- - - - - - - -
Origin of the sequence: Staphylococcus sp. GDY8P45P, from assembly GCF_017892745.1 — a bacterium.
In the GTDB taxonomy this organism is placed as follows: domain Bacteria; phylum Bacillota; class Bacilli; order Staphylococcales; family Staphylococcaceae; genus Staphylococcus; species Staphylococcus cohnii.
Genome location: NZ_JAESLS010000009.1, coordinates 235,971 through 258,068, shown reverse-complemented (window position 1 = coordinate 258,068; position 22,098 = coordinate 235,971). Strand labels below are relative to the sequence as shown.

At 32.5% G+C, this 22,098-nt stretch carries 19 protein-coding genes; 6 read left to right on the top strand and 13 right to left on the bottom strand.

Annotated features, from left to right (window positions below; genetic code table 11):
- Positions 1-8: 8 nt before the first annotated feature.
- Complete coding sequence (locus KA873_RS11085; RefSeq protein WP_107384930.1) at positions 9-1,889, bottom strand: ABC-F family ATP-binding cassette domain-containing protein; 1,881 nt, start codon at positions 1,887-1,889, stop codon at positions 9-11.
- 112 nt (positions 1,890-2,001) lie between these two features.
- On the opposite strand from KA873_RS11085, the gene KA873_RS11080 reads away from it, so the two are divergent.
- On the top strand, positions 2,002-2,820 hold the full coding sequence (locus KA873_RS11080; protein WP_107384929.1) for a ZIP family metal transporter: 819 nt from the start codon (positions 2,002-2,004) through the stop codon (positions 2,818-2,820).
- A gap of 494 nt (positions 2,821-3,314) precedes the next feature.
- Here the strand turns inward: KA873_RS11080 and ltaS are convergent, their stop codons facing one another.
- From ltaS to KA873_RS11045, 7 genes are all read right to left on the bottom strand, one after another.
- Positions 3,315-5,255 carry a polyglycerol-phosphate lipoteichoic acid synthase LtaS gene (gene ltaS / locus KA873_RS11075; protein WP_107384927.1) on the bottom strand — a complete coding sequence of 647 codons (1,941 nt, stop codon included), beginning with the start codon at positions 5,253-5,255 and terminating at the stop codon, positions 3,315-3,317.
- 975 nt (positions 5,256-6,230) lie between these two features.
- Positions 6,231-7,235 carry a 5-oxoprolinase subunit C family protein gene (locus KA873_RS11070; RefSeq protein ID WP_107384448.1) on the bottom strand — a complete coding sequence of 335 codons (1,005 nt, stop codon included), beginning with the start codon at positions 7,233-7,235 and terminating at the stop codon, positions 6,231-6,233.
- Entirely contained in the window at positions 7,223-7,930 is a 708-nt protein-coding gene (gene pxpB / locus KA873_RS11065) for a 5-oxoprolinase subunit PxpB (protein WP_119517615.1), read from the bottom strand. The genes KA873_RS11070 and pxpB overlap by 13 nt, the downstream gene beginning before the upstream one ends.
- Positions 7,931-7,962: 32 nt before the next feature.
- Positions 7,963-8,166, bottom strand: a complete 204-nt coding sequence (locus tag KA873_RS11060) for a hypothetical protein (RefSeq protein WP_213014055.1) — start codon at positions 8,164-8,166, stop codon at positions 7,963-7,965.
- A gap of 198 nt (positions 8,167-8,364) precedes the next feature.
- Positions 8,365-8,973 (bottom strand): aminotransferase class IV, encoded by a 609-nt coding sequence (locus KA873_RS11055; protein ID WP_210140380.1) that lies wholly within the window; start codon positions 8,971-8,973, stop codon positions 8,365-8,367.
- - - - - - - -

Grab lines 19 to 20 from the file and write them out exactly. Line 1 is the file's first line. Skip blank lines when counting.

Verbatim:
- Positions 7,963-8,166, bottom strand: a complete 204-nt coding sequence (locus tag KA873_RS11060) for a hypothetical protein (RefSeq protein WP_213014055.1) — start codon at positions 8,164-8,166, stop codon at positions 7,963-7,965.
- A gap of 198 nt (positions 8,167-8,364) precedes the next feature.